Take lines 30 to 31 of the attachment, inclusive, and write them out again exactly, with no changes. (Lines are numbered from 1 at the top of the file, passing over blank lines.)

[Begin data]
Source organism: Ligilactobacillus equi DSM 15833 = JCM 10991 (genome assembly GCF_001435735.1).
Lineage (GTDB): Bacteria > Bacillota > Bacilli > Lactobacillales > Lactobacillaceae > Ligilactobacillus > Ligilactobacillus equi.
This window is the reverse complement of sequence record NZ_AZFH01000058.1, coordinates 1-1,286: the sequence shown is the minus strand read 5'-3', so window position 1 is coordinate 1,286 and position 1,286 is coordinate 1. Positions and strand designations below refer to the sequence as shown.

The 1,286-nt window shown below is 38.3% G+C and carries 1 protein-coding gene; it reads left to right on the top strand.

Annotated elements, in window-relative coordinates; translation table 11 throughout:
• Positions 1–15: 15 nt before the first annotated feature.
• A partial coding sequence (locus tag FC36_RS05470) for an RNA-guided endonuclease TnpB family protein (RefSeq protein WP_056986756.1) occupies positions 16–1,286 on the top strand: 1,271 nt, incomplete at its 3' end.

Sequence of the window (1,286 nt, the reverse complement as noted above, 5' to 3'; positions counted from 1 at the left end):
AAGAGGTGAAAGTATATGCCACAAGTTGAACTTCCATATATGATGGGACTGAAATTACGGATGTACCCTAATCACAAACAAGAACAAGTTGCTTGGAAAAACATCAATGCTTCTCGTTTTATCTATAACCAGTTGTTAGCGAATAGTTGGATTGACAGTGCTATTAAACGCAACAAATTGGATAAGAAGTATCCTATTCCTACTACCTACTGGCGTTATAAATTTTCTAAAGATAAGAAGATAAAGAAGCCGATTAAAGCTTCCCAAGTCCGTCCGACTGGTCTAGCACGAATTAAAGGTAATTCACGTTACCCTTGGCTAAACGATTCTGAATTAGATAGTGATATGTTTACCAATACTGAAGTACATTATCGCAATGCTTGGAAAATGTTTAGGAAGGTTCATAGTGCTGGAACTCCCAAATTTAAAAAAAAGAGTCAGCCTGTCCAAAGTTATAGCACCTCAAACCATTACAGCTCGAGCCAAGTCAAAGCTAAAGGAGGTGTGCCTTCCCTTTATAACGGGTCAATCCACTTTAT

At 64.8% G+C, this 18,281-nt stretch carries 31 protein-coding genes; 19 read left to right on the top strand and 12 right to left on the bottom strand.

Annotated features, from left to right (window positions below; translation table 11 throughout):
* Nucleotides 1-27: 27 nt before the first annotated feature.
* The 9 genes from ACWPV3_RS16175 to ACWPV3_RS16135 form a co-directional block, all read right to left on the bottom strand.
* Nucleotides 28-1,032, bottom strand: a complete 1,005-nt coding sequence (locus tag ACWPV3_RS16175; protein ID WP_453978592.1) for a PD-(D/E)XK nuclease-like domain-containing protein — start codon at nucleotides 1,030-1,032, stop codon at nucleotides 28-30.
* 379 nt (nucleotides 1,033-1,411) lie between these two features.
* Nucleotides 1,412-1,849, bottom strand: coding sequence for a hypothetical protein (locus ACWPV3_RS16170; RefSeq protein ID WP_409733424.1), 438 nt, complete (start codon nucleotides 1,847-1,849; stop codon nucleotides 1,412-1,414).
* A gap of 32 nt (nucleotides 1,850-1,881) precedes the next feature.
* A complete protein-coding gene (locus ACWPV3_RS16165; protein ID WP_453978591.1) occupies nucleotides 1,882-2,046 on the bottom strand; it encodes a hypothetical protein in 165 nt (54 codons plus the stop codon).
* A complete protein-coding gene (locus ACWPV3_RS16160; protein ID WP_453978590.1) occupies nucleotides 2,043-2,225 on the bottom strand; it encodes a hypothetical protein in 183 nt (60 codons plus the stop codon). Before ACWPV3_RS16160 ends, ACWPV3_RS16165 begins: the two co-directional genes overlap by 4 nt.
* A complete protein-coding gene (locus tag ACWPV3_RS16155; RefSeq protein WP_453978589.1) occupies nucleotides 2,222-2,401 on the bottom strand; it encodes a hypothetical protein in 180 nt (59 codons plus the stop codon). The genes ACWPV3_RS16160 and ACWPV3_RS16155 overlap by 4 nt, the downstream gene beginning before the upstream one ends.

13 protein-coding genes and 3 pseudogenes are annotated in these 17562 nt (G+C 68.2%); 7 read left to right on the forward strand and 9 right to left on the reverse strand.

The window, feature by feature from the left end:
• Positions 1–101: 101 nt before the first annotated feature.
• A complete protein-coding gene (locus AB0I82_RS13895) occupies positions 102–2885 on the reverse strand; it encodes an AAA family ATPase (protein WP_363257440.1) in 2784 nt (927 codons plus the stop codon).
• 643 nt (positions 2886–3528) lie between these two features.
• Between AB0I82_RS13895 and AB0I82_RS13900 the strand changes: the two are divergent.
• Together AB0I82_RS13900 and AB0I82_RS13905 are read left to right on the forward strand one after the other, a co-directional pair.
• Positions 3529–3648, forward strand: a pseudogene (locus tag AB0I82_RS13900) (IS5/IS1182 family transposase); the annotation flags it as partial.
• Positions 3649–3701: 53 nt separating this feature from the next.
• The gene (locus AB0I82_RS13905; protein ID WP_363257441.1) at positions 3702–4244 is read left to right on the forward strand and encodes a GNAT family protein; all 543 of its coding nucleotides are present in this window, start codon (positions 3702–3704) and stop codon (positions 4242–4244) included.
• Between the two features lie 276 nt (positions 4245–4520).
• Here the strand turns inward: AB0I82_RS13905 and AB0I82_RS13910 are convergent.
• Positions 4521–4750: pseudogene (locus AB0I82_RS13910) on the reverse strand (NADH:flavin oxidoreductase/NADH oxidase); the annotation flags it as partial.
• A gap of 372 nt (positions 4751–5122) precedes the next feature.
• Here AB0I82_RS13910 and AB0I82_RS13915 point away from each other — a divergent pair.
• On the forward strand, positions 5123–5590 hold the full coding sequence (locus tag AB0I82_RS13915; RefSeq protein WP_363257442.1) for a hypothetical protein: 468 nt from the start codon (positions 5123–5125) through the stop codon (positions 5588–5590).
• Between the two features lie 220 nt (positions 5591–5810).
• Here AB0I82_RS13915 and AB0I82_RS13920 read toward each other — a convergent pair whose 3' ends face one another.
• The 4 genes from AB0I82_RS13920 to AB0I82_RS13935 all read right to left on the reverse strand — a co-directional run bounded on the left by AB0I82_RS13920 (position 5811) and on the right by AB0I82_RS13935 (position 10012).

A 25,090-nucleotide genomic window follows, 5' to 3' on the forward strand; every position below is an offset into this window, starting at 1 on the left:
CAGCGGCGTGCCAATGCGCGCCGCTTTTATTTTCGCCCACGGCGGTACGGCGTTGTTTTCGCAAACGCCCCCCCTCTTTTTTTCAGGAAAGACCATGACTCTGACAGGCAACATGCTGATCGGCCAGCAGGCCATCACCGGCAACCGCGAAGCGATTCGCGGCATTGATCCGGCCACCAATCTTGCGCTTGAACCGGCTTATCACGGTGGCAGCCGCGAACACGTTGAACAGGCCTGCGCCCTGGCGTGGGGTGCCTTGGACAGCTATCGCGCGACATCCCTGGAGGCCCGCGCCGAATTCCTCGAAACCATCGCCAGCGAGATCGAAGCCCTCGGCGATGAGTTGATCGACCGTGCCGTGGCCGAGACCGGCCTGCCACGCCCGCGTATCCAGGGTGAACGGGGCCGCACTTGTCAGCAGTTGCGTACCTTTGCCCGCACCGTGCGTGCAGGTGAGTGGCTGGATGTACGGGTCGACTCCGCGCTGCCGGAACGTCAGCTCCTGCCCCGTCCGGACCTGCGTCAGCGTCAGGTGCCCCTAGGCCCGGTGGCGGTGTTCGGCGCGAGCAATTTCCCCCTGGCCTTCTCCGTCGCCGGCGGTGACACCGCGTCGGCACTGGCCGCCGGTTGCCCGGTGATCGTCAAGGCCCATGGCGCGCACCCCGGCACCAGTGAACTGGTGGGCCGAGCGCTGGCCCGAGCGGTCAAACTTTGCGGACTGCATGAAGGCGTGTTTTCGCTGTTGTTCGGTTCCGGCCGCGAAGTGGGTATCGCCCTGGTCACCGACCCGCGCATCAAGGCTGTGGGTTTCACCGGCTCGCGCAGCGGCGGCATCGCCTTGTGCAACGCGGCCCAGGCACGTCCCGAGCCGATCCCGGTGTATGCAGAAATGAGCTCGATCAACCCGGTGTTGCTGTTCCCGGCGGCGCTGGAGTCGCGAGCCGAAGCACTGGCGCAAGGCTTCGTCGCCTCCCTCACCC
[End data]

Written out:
• The gene (locus AB0I82_RS13905; protein ID WP_363257441.1) at positions 3702–4244 is read left to right on the forward strand and encodes a GNAT family protein; all 543 of its coding nucleotides are present in this window, start codon (positions 3702–3704) and stop codon (positions 4242–4244) included.
• Between the two features lie 276 nt (positions 4245–4520).